• In her early life, Vita was trained as a medium. She said that St Anthony possessed her and allowed her to travel to heaven to speak directly with God.
  • Her prophecy told her to unite all Kongo people under a new king, to destroy all idols, including the missionaries' icons. She said that Jesus, Mary and St Francis were all born in Kongo.
  • With the support of the Portuguese monks, the king ordered her tried as a witch and heretic and she was burned at the stake in 1706.

A brief history: John of the wilderness

  • In the 1930s in Rhodesia (Zimbabwe), a man named Shoniwa was having headaches. Then suddenly he had a vision one night that he was a John the Baptist for Africans. He went into the bush for 40 nights, and took the name Johane Masowe (John of the Wilderness).
  • He began to preach to rural communities of his new message from God. Give up witchcraft and magic. Stop adultery and stealing. Polygamy is OK.
  • And, he said, we don't need the Bible. Africans, he preached, did not have books until the whites came. God will speak to Africans purely through direct revelation.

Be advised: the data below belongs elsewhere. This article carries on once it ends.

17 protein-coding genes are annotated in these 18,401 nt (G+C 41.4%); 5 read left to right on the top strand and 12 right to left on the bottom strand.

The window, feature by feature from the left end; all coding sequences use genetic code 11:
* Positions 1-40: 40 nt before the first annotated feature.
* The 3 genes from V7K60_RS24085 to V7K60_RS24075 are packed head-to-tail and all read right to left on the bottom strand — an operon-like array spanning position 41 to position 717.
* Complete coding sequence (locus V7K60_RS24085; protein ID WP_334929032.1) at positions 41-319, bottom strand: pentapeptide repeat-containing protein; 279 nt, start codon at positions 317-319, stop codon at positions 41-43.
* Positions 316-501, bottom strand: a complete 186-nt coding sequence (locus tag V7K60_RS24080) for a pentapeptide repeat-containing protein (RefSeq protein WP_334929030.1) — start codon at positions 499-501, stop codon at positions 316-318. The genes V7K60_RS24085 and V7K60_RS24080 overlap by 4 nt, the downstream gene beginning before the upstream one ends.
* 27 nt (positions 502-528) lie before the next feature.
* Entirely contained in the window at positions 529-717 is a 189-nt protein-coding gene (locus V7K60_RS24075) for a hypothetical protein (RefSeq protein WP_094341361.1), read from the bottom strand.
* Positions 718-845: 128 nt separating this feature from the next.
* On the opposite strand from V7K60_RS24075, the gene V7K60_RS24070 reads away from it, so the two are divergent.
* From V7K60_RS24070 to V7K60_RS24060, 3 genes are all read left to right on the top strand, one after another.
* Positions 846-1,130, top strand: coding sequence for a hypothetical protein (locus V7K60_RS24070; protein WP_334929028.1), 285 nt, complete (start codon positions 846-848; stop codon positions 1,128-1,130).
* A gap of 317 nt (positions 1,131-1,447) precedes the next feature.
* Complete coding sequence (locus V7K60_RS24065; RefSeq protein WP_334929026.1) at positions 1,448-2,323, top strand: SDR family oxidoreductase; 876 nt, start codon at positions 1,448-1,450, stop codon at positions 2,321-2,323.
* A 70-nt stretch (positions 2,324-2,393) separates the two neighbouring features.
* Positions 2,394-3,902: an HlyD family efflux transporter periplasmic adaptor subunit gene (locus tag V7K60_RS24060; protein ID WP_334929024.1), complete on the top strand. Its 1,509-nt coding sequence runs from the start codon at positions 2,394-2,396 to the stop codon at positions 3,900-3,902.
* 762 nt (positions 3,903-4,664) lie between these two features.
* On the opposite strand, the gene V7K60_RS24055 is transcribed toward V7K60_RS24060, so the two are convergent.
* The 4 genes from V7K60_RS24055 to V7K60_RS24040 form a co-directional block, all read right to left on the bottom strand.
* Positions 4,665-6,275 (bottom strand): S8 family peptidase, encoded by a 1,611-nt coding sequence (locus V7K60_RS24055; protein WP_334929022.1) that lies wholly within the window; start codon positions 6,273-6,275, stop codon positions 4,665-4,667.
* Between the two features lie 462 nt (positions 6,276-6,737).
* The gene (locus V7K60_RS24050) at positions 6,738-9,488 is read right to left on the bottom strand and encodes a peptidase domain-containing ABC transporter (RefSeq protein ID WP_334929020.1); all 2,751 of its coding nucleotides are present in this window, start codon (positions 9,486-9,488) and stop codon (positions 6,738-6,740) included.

• And rather than simply learning the lessons of the Bible from teachers, they would live their faith in their own communities. This small movement in the colonial period drew people from many different cultural groups, and has today led to a large number of very prominent churches in southern Africa, called apostolic churches (see Engelke 2007).

Questions and answers

  • What are some research questions we can ask about Johane Masowe and Masowe Apostolic Churches?
    • A good research question will have more than one answer, and each answer will need an argument to explain why it is right.
  • What are some possible answers, or thesis statements, that we can pose in response to these questions?